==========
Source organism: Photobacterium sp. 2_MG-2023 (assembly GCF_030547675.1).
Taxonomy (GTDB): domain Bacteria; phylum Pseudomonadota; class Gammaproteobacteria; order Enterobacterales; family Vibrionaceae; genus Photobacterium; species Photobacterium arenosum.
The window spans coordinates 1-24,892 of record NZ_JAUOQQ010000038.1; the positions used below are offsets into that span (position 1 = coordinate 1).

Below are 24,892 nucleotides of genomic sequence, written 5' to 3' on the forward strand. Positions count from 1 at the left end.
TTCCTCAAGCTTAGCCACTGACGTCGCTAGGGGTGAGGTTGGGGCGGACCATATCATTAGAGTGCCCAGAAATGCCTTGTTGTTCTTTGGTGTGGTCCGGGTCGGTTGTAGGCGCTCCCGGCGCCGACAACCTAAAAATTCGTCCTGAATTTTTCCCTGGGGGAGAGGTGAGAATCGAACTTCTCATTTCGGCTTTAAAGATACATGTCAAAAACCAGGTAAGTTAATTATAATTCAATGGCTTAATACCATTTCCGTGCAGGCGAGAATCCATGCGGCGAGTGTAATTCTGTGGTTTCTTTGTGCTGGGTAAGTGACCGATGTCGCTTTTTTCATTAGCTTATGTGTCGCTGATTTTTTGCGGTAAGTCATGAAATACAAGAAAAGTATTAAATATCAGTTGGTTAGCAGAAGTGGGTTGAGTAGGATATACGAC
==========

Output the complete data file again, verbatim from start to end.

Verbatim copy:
Source organism: Photobacterium sp. 2_MG-2023 (assembly GCF_030547675.1).
Taxonomy (GTDB): domain Bacteria; phylum Pseudomonadota; class Gammaproteobacteria; order Enterobacterales; family Vibrionaceae; genus Photobacterium; species Photobacterium arenosum.
The window spans coordinates 1-24,892 of record NZ_JAUOQQ010000038.1; the positions used below are offsets into that span (position 1 = coordinate 1).

Below are 24,892 nucleotides of genomic sequence, written 5' to 3' on the forward strand. Positions count from 1 at the left end.
TTCCTCAAGCTTAGCCACTGACGTCGCTAGGGGTGAGGTTGGGGCGGACCATATCATTAGAGTGCCCAGAAATGCCTTGTTGTTCTTTGGTGTGGTCCGGGTCGGTTGTAGGCGCTCCCGGCGCCGACAACCTAAAAATTCGTCCTGAATTTTTCCCTGGGGGAGAGGTGAGAATCGAACTTCTCATTTCGGCTTTAAAGATACATGTCAAAAACCAGGTAAGTTAATTATAATTCAATGGCTTAATACCATTTCCGTGCAGGCGAGAATCCATGCGGCGAGTGTAATTCTGTGGTTTCTTTGTGCTGGGTAAGTGACCGATGTCGCTTTTTTCATTAGCTTATGTGTCGCTGATTTTTTGCGGTAAGTCATGAAATACAAGAAAAGTATTAAATATCAGTTGGTTAGCAGAAGTGGGTTGAGTAGGATATACGAC